With the encouragement of several Dr. Terry Dietrich’s patients and friends on the Mid-Shore, the Spy sought out an opportunity to interview one of the Shore’s only neurologists as he reached the fifty years milestone of his career in medicine. In fact, for most of that time, Dr. Dietrich was the only neurologist on the Delmarva, and the Spy looked forward to getting a perspective of those five decades and how both medical and our society has changed in its attitude and treatment of dementia.
And while Dr. Dietrich was kind enough to accept our invitation, the last thing he wanted to talk about was some retrospective of his life’s work. As someone who continues his practice, albeit part-time these days, he was much more focused on the present;the “here and now” of the research and science of neurology. Perhaps one reason for this detour was the recent and sobering news that experts predict that the number of adults with dementia will exceed 150 million by 2050.
That stunning statistic, along with findings that suggest this condition is a major threat to future health and social care systems, is just one troubling sign that dementia, and its associated diseases like Alzheimer’s and chronic traumatic encephalopathy (CTE), which is now impacting football players, will becomes worse, not better, in the United States.
Even as scientists double-down in the search for a cure, the history of finding therapeutic solutions to memory loss has been painfully slow, according to Dietrich.
He noted that somewhat dismal state of affairs when we last interviewed him three years ago when we profiled the Samuel and Alexia Bratton Neurocognitive Clinic at Bayleigh Chase in Easton. Nonetheless, at the time of that conversation, he had just returned from one of the largest neurology conferences and found himself for the first time in twenty years genuinely excited about promising new therapies that were to enter into clinical trials over the next five years.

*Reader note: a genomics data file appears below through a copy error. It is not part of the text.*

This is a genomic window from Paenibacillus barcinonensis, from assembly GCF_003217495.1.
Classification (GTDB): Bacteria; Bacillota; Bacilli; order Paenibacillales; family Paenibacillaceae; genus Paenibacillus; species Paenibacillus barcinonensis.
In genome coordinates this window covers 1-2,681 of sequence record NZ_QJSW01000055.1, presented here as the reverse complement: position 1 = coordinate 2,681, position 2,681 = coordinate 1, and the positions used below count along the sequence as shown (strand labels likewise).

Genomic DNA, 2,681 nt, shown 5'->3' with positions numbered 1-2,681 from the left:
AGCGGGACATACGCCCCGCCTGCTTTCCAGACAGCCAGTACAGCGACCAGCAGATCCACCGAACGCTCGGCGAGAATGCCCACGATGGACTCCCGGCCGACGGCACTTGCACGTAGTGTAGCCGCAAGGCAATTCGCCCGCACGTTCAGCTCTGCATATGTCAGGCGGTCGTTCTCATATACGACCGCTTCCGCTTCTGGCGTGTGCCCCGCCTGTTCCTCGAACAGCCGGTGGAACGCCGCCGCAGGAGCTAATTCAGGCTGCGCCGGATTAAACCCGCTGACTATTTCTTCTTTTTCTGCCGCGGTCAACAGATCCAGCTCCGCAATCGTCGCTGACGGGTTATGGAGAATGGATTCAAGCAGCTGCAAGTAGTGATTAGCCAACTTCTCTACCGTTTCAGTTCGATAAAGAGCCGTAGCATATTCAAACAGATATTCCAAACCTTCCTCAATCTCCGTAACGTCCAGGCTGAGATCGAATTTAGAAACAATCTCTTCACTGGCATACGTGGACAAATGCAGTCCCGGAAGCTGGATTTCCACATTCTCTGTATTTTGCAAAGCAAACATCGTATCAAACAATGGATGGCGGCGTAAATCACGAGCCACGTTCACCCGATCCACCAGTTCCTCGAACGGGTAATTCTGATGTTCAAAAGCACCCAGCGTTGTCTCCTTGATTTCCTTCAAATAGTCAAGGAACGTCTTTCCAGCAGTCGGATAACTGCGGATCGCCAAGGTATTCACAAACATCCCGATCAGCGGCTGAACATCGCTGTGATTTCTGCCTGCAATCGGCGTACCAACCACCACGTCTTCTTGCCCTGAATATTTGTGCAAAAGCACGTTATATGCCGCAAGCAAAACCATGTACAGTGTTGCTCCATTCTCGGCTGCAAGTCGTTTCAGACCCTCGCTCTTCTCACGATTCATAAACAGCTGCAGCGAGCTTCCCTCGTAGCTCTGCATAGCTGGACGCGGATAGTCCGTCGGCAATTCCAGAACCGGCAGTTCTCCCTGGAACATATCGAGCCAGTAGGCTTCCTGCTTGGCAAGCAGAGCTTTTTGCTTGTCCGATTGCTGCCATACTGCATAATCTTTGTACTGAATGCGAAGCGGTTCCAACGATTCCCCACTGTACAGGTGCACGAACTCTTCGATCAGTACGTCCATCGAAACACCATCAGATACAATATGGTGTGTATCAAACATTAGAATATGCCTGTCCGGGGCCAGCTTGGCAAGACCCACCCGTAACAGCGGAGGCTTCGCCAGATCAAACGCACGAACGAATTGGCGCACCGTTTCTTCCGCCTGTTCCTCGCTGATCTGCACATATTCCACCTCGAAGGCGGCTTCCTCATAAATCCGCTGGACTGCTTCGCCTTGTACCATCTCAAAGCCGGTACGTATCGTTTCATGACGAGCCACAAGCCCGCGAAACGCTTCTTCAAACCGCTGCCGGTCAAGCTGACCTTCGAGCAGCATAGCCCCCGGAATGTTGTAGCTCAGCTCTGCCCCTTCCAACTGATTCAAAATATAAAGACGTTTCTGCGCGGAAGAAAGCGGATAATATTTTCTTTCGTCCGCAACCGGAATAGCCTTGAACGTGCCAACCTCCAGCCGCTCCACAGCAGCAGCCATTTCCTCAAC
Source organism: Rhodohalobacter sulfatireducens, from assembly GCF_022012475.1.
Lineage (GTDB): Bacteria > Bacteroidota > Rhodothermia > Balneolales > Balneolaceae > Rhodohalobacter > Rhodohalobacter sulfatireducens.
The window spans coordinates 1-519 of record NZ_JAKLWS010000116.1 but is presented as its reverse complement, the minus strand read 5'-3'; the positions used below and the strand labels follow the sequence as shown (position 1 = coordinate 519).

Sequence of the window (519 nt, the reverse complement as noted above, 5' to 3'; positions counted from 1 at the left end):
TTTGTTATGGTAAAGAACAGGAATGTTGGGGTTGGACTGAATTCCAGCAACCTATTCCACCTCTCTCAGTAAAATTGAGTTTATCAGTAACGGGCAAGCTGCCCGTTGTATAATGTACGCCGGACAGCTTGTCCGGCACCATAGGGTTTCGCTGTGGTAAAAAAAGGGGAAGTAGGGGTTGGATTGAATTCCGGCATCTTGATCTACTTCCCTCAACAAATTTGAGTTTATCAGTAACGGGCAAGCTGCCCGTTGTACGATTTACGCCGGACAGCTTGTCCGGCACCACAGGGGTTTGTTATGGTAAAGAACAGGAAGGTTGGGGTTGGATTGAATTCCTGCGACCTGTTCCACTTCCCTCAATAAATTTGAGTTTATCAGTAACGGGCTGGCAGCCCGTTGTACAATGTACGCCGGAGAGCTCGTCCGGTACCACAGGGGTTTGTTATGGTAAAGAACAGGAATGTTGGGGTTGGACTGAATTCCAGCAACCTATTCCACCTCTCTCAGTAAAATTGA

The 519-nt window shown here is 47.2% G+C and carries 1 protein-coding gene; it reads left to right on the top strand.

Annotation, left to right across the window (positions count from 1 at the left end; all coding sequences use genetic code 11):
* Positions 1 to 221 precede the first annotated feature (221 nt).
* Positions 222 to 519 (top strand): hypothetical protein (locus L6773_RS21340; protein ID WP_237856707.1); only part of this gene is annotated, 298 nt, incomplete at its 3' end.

But as Dr. Dietrich highlights in his Spy interview, no one could have possibly envisioned at the time the devastating impact that the COVID pandemic would have on research and those suffering from dementia. Beyond the fact that many of those planned studies have now lost two years as clinics shut their doors, patients were not able to see doctors, socially engage, or do physical exercise, all critical to keeping memory loss at bay.
For those who know Dr. Dietrich, it will come as no surprise that he ends our interview being positive nonetheless. It will also come as no shock that he has no plans to ever retire as he continues to serve his patients and their loved ones in managing this horrific disease.
This video is approximately fourteen minutes in length. For more information about Samuel and Alexia Bratton Neurocognitive Clinic at Bayleigh Chase please go here.